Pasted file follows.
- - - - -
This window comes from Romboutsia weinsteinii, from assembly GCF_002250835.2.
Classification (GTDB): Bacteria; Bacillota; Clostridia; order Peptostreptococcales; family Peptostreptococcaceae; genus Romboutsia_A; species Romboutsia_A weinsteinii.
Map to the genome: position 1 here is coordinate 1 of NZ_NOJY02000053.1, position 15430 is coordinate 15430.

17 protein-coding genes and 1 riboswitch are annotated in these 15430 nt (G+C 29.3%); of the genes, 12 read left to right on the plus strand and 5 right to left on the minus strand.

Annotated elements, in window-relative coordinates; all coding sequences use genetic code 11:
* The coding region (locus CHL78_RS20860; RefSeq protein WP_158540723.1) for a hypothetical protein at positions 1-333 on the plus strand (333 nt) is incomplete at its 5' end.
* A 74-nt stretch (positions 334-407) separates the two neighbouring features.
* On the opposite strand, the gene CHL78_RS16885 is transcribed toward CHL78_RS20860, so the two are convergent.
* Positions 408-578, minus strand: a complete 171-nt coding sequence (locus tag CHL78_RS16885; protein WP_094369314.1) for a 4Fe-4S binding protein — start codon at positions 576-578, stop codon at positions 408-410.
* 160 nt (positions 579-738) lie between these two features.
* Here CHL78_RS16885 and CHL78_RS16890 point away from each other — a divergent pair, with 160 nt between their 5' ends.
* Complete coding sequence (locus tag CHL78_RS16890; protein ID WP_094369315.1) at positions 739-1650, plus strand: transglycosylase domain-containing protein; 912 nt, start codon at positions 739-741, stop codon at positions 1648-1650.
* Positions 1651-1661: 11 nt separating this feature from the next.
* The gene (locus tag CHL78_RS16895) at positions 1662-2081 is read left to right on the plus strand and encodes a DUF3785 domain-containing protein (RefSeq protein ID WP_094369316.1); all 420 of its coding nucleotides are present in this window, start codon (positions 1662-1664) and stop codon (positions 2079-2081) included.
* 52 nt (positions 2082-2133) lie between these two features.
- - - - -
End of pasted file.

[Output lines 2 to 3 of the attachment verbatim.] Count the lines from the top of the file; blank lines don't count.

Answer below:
Classification (GTDB): Bacteria; Bacillota; Clostridia; order Peptostreptococcales; family Peptostreptococcaceae; genus Romboutsia_A; species Romboutsia_A weinsteinii.
Map to the genome: position 1 here is coordinate 1 of NZ_NOJY02000053.1, position 15430 is coordinate 15430.